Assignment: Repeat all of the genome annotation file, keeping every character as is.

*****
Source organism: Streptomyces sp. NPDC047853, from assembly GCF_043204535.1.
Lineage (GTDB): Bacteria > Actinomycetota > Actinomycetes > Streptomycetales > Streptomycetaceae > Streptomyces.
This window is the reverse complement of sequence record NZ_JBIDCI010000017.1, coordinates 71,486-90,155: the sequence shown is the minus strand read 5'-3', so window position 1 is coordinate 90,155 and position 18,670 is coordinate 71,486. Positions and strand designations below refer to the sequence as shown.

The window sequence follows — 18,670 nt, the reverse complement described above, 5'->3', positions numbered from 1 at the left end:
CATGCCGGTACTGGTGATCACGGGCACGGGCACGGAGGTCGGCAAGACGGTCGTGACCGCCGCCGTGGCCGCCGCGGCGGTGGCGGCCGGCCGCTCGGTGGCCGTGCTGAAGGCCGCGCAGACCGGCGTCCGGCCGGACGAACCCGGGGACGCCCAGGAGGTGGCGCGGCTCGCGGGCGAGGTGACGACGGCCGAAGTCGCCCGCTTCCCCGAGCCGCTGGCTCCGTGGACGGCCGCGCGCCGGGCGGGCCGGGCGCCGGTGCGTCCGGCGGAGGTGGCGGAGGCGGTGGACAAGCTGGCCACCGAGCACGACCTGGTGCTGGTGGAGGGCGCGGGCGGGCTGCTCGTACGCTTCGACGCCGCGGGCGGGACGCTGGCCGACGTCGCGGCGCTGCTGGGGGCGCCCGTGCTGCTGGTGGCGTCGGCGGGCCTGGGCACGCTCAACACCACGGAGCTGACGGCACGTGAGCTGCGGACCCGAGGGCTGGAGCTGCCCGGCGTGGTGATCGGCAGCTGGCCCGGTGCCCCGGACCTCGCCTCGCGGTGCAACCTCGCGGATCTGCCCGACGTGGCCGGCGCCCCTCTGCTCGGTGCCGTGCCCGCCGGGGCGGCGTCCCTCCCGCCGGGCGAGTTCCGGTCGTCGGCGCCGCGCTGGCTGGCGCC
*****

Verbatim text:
Source organism: Streptomyces sp. NPDC047853, from assembly GCF_043204535.1.
Lineage (GTDB): Bacteria > Actinomycetota > Actinomycetes > Streptomycetales > Streptomycetaceae > Streptomyces.
This window is the reverse complement of sequence record NZ_JBIDCI010000017.1, coordinates 71,486-90,155: the sequence shown is the minus strand read 5'-3', so window position 1 is coordinate 90,155 and position 18,670 is coordinate 71,486. Positions and strand designations below refer to the sequence as shown.

The window sequence follows — 18,670 nt, the reverse complement described above, 5'->3', positions numbered from 1 at the left end:
CATGCCGGTACTGGTGATCACGGGCACGGGCACGGAGGTCGGCAAGACGGTCGTGACCGCCGCCGTGGCCGCCGCGGCGGTGGCGGCCGGCCGCTCGGTGGCCGTGCTGAAGGCCGCGCAGACCGGCGTCCGGCCGGACGAACCCGGGGACGCCCAGGAGGTGGCGCGGCTCGCGGGCGAGGTGACGACGGCCGAAGTCGCCCGCTTCCCCGAGCCGCTGGCTCCGTGGACGGCCGCGCGCCGGGCGGGCCGGGCGCCGGTGCGTCCGGCGGAGGTGGCGGAGGCGGTGGACAAGCTGGCCACCGAGCACGACCTGGTGCTGGTGGAGGGCGCGGGCGGGCTGCTCGTACGCTTCGACGCCGCGGGCGGGACGCTGGCCGACGTCGCGGCGCTGCTGGGGGCGCCCGTGCTGCTGGTGGCGTCGGCGGGCCTGGGCACGCTCAACACCACGGAGCTGACGGCACGTGAGCTGCGGACCCGAGGGCTGGAGCTGCCCGGCGTGGTGATCGGCAGCTGGCCCGGTGCCCCGGACCTCGCCTCGCGGTGCAACCTCGCGGATCTGCCCGACGTGGCCGGCGCCCCTCTGCTCGGTGCCGTGCCCGCCGGGGCGGCGTCCCTCCCGCCGGGCGAGTTCCGGTCGTCGGCGCCGCGCTGGCTGGCGCC